- Prioritize testing + vaccine distribution for food supply chain employees (after health care, first responders and vulnerable populations) to help the entire food and restaurant industry continue growing, selling and serving healthy food even in times of crisis.
- Enact payroll tax relief for essential employees to help keep frontline workers in vital sectors on the job and serving the public.
Help Restaurants Support At-Risk Communities
- Provide support for restaurants feeding vulnerable populations by providing incentives and payment when restaurants partner with government and non-profits to prepare meals for seniors, children and other vulnerable populations.
- Broaden access to restaurant meals for low-income Americans by creating state-run programs that increase food access points during times of crisis and by expanding the population of people eligible for restaurant meal service via the Supplemental Nutrition Assistance Program (SNAP).
The National Restaurant Association letter arrived on Capitol Hill as a number of states have begun re-shuttering restaurants and bars in the face of a surge in confirmed cases of the coronavirus.
On Monday, California Gov. Gavin Newsom ordered the closure of indoor businesses across the state, including restaurants, bars, wineries, movie theaters, zoos and museums as coronavirus cases continue to rise there.
California is now one of 11 states that have rolled back or partially rescinded orders allowing restaurants and bars to reopen as the pandemic appeared to wane in late May and early June.
In addition to California, they include Arizona, Colorado, Florida, Idaho, Louisiana, Michigan, Nevada, Pennsylvania, Tennessee, and Texas.
Most of the new closure orders are restricted to counties within the states that are seeing a spike in cases. In other instances, restaurants are being forced to close dine-in service or to restrict their occupancy to 50%.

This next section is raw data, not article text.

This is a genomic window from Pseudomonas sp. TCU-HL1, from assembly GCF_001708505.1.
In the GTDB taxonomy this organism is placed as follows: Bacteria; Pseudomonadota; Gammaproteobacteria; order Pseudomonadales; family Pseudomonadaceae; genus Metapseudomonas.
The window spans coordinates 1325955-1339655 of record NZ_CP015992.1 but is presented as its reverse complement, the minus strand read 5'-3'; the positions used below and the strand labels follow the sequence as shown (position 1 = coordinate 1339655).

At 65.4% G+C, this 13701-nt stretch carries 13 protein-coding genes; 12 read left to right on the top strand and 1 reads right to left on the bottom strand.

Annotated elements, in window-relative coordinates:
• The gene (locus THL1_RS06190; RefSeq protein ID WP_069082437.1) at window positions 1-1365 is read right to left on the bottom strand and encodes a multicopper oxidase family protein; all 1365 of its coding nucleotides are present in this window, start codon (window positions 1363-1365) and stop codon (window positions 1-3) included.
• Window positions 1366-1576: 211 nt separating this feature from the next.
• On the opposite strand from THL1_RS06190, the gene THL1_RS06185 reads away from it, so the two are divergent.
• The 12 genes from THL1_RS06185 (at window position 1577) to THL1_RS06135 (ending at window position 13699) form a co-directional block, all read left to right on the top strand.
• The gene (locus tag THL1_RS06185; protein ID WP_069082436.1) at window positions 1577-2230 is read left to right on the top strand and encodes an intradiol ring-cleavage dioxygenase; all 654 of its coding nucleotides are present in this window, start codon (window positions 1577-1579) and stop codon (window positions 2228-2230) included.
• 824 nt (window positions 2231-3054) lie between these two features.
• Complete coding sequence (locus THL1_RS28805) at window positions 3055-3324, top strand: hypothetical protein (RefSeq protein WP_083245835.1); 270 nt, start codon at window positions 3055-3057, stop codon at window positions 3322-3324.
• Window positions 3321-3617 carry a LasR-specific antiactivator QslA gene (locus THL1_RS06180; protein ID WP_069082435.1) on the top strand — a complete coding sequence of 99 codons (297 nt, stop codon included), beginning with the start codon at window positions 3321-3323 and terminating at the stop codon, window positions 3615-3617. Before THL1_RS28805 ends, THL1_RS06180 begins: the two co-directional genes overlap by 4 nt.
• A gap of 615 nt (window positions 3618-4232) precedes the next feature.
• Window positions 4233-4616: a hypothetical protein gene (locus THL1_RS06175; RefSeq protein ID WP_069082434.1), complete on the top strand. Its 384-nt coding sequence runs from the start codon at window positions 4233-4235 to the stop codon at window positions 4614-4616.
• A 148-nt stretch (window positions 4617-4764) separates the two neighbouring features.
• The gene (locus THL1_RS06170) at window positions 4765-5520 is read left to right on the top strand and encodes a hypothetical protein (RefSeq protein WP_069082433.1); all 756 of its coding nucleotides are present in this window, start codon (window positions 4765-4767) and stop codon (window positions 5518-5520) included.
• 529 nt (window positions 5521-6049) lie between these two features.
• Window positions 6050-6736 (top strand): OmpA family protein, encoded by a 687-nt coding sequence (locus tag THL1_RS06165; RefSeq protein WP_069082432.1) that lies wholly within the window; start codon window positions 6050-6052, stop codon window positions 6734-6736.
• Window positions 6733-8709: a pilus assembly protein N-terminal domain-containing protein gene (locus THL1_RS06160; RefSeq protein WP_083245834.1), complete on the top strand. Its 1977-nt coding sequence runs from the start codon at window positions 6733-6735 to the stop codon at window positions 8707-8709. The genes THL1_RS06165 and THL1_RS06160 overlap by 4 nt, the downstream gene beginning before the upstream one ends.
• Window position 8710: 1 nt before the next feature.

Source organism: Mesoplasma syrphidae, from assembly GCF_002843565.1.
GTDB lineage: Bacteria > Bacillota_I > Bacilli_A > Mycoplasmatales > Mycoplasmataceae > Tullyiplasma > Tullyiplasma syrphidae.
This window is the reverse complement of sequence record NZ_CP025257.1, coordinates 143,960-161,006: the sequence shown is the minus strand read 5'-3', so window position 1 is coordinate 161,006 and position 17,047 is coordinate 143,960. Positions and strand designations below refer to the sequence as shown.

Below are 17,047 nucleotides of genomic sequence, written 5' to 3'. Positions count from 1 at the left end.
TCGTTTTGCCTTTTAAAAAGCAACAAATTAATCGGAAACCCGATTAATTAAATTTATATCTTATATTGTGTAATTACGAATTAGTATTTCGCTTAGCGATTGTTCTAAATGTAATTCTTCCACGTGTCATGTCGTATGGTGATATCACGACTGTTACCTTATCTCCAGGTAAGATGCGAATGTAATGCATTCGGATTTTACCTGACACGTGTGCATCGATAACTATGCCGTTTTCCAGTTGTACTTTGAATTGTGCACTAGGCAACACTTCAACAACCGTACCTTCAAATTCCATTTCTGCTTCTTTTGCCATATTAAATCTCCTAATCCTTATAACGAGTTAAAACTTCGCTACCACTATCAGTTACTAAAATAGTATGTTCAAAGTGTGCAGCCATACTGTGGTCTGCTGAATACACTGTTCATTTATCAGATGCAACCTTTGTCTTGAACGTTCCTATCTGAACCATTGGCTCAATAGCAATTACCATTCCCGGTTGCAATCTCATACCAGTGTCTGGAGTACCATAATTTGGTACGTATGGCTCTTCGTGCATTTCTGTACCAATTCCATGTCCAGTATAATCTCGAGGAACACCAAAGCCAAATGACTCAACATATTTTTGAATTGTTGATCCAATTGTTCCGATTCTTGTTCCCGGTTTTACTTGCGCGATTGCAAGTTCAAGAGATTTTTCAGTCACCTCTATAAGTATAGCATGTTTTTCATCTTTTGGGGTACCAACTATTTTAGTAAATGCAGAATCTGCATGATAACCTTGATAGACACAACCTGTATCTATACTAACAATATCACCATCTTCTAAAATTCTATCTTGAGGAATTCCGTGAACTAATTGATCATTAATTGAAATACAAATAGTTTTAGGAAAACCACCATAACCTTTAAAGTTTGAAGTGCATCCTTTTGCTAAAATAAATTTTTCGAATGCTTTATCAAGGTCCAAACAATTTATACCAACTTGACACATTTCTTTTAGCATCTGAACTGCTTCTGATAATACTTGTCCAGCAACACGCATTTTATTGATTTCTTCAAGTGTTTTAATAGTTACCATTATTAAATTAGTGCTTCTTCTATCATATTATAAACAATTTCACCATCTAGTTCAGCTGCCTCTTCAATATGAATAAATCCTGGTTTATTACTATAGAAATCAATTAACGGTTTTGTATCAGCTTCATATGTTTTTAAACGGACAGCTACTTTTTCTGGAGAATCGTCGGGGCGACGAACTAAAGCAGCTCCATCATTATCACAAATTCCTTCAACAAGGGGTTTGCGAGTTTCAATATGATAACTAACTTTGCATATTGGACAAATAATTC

In response to Gov. Newsom’s announcement, Caroline Styne, a member of the Independent Restaurant Coalition advisory board, said, “California won’t be the last state to reverse or delay the return of independent restaurants and bars, and that’s exactly why Congress needs to pass a relief program for our industry.”
Styne, a chef and partner of the Los Angeles-based Lucques Group, went on to say “restaurants placing their first supply orders since March can’t turn the delivery trucks around.
“These re-closings are creating more debt for businesses that were just beginning to find their footing after accumulating four months of unpaid bills,” she said. “Outdoor dining isn’t a long-term solution as not all independent restaurants have the ability or resources to seat customers outside.
“Members of Congress from states closing down dining rooms need to support the RESTAURANTS Act, and give their independent restaurants a fighting chance at re-opening when it’s safe to do so,” she concluded.
Introduced by Sen. Roger Wicker, R-Miss., and Rep. Earl Blumenauer, D-Ore., the RESTAURANTS Act would establish a $120 billion fund for independent food service or drinking establishments devastated from the coronavirus pandemic.